DENVER (AP) — Nevada is keeping its caucuses for selecting presidential nominees, disappointing supporters of several Republican presidential contenders who had hoped to shift the early-voting state to a system of primaries.
Caucuses are considered favorable to candidates who have a network of highly motivated activists, and in Nevada they are seen as especially favoring Kentucky Sen. Rand Paul because of his family's support in the state Republican party.
Republican Gov. Brian Sandoval backed legislation to change to a primary, but the bill never came up for a vote before the Legislature adjourned Monday night. It was the subject of frantic horse-trading and lobbying in the state capitol in Carson City until the final minutes of the session.
"I would've liked to have seen that get through, but it didn't," he told The Associated Press. "I think that would've attracted candidates to our state. I don't know if it will be the same if it is a caucus."
The state's Republican Lt. Gov. Mark Hutchison, chairman of Florida Sen. Marco Rubio's 2016 presidential campaign in Nevada, had pushed for the bill. Former Florida Gov. Jeb Bush, who met with Sandoval during the push to ditch the caucuses, might have also been a beneficiary of a primary system.
For 2016, Bush, Rubio and Texas Sen. Ted Cruz have all signed prominent Nevada Republican operatives in recent weeks, signaling that the state will be fiercely contested, regardless of its system for picking the winner.
"We will strongly compete in every state, including the Nevada caucuses," Rubio spokesman Alex Conant said. Conant said Rubio's campaign was neutral on the legislation.
Senate Democratic leader Harry Reid called one Democratic lawmaker to urge him to not back the measure. Reid felt the bill jeopardized Nevada's early-voting status "because it created uncertainty," said Reid spokeswoman Kristin Orthman.
Without Democratic support, the bill fell victim to divisions within the state Republican Party. Nevada's state party apparatus was taken over by followers of former Rep. Ron Paul several years ago, and critics have contended that the caucuses — and their arcane rules over who can vote in the gatherings — favor the Paul family.
Nick Phillips, political director of the Clark County Republican Party and a supporter of a primary system, vowed to change that despite the bill's failure. "Obviously, there's the perception that those people can run the caucuses, but we'll get the rules better this time," Phillips said in an interview Tuesday.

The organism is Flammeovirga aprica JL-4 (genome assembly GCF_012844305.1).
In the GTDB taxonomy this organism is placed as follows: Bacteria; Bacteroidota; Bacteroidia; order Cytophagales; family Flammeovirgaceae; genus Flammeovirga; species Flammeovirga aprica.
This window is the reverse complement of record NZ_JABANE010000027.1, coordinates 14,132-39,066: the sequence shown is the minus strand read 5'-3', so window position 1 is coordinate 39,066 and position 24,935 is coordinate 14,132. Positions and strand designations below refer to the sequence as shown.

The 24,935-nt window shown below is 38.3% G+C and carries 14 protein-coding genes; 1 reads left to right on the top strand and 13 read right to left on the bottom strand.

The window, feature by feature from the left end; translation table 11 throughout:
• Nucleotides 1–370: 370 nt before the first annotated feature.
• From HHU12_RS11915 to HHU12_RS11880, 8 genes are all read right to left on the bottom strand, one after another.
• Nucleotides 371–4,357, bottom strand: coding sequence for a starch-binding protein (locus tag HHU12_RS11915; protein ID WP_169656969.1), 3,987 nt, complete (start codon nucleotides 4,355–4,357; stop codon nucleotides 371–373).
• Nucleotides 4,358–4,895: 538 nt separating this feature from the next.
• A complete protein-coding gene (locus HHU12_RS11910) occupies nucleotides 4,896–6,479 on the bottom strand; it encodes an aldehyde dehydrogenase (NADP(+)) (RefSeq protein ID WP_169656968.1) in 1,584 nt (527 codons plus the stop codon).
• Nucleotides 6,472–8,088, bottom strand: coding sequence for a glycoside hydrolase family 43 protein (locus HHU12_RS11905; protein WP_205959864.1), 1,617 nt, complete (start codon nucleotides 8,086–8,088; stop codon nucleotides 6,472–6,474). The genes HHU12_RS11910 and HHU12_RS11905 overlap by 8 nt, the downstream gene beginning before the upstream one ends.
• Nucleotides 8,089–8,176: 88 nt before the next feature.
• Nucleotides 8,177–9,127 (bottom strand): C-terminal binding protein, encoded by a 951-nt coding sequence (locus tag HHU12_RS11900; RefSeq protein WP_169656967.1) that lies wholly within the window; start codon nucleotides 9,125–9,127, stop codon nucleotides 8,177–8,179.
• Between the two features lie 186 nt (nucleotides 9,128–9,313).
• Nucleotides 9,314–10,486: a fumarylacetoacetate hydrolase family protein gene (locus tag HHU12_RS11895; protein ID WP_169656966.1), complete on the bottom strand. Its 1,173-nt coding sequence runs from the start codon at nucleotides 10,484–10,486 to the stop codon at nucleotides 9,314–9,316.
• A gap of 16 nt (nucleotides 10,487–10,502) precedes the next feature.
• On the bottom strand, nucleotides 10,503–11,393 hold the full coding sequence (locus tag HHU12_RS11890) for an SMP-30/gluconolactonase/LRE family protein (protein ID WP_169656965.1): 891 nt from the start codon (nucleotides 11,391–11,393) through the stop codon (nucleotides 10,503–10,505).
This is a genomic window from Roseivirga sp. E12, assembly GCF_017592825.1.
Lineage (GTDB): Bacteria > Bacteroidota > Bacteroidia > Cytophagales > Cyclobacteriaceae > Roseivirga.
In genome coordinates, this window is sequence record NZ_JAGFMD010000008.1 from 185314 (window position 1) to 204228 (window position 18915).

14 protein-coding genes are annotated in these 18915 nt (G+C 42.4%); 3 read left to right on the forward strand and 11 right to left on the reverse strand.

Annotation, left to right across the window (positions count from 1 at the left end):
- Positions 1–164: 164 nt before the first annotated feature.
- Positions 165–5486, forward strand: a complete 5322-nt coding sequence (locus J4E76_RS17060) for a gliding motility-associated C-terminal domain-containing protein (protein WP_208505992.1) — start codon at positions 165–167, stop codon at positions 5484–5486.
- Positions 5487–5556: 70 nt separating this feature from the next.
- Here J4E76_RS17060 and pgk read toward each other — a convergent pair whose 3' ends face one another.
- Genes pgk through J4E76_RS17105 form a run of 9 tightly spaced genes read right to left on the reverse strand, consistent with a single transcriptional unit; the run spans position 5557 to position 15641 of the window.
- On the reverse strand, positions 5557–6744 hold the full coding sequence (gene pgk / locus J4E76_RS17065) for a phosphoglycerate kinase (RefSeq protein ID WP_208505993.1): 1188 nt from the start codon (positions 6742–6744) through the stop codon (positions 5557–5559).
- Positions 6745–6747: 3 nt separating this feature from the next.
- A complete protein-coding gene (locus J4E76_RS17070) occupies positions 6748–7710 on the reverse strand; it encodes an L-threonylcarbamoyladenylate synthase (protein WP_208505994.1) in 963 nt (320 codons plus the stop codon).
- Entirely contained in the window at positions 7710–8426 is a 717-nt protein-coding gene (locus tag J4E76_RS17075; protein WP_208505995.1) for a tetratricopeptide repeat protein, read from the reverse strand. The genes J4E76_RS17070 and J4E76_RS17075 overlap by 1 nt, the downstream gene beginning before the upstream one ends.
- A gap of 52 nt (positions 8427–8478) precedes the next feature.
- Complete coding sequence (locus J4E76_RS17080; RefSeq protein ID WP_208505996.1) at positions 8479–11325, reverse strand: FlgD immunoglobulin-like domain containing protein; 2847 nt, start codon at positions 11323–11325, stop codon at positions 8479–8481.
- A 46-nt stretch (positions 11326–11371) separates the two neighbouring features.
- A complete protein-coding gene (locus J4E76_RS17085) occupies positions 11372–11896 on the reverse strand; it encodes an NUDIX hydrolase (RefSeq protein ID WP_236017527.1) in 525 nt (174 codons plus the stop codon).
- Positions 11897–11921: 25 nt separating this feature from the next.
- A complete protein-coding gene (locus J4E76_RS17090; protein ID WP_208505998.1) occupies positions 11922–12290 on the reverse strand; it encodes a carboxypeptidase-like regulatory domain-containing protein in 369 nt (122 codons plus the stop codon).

Phillips and other backers give a similar reason for preferring a primary — higher turnout. Nevada's caucuses drew only about 8 percent of the state's Republican voters in 2012. "It hurts the citizens of the state of Nevada," said state Sen. James Settelmeyer, the bill's author. He worried the collapse of the legislation would lead both national parties to remove Nevada's status as the first-voting presidential nominating Western state by the 2020 contest.
Assemblyman James Wheeler said it's far easier for candidates to try to appeal directly to voters through a statewide primary than master the complex caucus system. "I'm a huge Scott Walker fan and I honestly believe he's going to win no matter what," Wheeler said of the Wisconsin governor and 2016 prospect, "but I believe a primary would be easier" for him and most other candidates.
However, the 2012 example showed that the state is no guarantee for the Paul family. Ron Paul, Rand's father, came in third in the caucuses behind Mitt Romney, who was helped both by the strong influence of Mormon voters among Nevada Republicans and his own well-funded operation. Former House Speaker Newt Gingrich, who had no built-in ties to Nevada, came in second.
Associated Press writer Michelle Rindels in Carson City, Nev., contributed to this report.